“My vows to you I must perform, O God; I will render thank offerings to you. For you have delivered my soul from death, and my feet from falling, so that I may walk before God in the light of life.”
~Psalm 56:12-13 (NRSV)
To understand this 13-verse Psalm we necessarily travel back into the history of the chosen nation,
In wavering throughout, splitting praise with complaint, we feel the turmoil of a man struggling to exercise faith in the midst of a despicable enemy.
But, as is the feature of David’s laments, the second half of the Psalm—once the complaints have been spilled—is full of hope-bridled faith in the faithfulness of God to deliver him.
The following features are visible as we read into this text:
The Mercy Of God In Distress
Verses 1-2 detail the complaint at its source; the deep distress in David’s soul is brought about by the experience, metaphorically, of the enemy “trampling” all over him. And though this is a complaint, it is wrought by faith that David knows mercy comes from nowhere but the Lord.
He seeks a double portion of such divine mercy.
Saul was attacking David from the high position of the throne of
Brash Praise – The Feature Of Initial Prayer
As we read verses 3-4 we find something very reminiscent from our own prayer; we most easily present a stoic prayer of confidence in God before the inevitable doubts begin to surface. That is David, here. He knows the words to say and he acts in a way to think better about the problems before him.
But, as we know, such prayers don’t always work so well—the fears swarm and make their way into our consciousness, eventually. Then we’re weakened by the truth.
In this we find a feature of many of the lament Psalms: there is both premature and mature praise; the former occurring early in the psalmist’s lament and the latter occurring by the time God works into the psalmist’s heart—by intimacy of true prayer.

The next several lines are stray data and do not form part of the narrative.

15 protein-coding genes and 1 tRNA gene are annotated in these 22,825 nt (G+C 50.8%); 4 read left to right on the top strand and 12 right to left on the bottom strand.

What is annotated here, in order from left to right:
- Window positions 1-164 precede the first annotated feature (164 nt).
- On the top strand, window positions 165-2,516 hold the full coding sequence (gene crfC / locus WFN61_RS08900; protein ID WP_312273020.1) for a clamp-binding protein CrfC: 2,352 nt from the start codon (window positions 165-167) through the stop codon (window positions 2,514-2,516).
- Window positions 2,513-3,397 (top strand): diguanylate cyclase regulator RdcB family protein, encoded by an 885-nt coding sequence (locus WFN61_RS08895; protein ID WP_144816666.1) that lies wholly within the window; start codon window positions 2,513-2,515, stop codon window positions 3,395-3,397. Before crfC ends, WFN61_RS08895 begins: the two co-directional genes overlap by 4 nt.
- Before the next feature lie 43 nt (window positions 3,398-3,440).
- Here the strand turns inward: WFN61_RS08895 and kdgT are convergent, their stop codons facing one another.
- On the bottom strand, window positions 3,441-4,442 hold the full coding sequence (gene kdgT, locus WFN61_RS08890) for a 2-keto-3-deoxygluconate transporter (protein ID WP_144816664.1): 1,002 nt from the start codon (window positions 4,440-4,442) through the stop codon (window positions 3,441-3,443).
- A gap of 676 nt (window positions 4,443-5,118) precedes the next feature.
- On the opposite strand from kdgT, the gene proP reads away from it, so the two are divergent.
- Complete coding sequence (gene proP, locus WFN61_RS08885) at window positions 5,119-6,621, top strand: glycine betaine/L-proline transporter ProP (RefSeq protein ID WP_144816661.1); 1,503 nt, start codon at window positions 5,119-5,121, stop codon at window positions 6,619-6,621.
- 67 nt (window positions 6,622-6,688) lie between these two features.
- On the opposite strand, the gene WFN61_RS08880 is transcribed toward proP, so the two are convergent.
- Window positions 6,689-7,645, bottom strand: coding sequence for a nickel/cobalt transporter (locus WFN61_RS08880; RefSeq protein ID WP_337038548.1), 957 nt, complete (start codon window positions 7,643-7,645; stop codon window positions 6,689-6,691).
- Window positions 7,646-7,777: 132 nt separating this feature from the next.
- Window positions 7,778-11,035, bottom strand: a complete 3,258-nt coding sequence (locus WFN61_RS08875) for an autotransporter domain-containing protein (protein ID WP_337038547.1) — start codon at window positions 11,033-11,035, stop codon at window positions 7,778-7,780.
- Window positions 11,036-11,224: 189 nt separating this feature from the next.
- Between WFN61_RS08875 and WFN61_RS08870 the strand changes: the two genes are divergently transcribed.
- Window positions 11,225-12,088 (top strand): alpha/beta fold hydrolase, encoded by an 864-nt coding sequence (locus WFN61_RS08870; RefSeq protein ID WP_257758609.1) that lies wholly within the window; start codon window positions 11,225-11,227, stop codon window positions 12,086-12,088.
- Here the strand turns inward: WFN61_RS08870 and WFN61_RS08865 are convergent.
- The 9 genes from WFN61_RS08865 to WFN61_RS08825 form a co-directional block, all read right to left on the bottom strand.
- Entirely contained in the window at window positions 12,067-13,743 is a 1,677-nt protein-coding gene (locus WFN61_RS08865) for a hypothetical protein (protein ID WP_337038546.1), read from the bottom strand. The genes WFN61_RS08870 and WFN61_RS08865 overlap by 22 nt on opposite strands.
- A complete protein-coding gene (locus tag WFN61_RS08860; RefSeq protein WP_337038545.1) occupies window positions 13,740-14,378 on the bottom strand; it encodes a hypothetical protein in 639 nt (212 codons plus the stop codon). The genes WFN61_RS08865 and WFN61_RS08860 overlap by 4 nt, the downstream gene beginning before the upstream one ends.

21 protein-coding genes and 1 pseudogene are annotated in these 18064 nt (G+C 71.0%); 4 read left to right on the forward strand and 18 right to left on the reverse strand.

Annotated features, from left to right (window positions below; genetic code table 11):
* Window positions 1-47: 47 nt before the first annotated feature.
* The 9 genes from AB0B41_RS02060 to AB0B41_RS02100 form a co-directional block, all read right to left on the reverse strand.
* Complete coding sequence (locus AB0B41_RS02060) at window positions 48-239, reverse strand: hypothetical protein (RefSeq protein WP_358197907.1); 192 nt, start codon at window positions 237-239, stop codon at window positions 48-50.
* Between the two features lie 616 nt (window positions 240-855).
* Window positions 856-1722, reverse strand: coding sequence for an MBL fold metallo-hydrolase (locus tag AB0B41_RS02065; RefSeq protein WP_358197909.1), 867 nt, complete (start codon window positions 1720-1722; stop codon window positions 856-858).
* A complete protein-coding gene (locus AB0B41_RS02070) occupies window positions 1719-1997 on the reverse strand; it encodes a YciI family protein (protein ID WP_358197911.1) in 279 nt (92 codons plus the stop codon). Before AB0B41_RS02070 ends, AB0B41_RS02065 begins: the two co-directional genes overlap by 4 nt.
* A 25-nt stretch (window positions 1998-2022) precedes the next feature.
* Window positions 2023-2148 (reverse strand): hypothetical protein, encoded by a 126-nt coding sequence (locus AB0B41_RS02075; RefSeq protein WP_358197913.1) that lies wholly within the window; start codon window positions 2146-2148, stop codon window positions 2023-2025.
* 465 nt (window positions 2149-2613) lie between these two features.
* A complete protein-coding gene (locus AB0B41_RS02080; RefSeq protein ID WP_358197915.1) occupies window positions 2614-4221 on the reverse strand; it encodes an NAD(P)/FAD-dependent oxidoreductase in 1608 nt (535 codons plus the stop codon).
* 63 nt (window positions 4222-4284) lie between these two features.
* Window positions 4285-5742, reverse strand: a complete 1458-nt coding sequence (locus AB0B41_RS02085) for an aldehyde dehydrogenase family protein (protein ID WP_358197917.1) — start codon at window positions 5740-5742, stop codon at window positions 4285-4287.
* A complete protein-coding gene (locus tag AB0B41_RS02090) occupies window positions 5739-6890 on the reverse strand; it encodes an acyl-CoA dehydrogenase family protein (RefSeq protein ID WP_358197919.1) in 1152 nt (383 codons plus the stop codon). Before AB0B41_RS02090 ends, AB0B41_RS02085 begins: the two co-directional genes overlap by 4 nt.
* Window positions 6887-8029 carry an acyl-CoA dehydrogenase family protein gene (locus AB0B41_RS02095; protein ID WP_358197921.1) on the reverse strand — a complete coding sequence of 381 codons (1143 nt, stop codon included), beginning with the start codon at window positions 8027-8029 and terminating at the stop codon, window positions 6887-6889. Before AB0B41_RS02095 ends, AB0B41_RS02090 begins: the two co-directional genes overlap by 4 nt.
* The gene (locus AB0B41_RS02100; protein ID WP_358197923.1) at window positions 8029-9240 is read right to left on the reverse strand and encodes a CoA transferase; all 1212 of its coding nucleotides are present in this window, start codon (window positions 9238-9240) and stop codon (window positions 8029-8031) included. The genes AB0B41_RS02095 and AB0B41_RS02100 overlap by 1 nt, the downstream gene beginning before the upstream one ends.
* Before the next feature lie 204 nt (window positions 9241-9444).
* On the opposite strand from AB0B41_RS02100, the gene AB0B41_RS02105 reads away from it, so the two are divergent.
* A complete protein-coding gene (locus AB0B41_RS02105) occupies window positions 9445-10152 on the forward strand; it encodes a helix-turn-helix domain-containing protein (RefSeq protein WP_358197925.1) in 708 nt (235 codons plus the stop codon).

Honest Complaint Precedes True Praise
David’s complaint hasn’t concluded in the first two verses. Perhaps a more honest and more thoughtful mood continues to build within him in verses 5-6, which lead quickly to a consequent pleading in the earnestness of hope.
Our prayers are the same; falsity—the hankering of bravado—is removed the longer we enter into communion with the Lord. Intimacy with God cannot be nurtured by five and ten second prayer; if we really have need we spend the time. Only via time taken to build our felt intimacy with God will we find the conviction of honesty that precedes true praise.
Only when time is taken in our prayer closet will we find the words that allude to the meaning within our hearts and confusion in our minds.
There Is Nothing Like The Felt Intimacy Of The Lord
A wondrous thing occurs for the psalmist, David, in verses 8-11. True familiarity and congruence with the Divine, from the mind to the heart, is felt from within him.
Who, truly, keeps record of our tossing and turning or our tears? Only the Lord does that.
The psalmist feels the care of God in venturing frank utterances of faith, even beyond reason, for fear may continue to swarm. But intimacy with the Lord allays fear.
Finally, The Light Of Life Made Visible
Those in the faith, by their practice of faith, always and ever more a practical thing, do not surrender their faith for fear easily. Though there may be instances of giving up, when anxiety exceeds the personal capacity to bear, an underpinning faith, combining with the carrying hands of God beneath us, sees us through.
The psalmist has vowed to render thank offerings to the Lord; and such behaviour is not simply a distraction from the enemy, but faith in full glow.
The light of life is the walk of faith before our God, perhaps not because of, but in spite of the harshest of conditions. Intimacy with the Lord counters our fear.
© 2011 S. J. Wickham.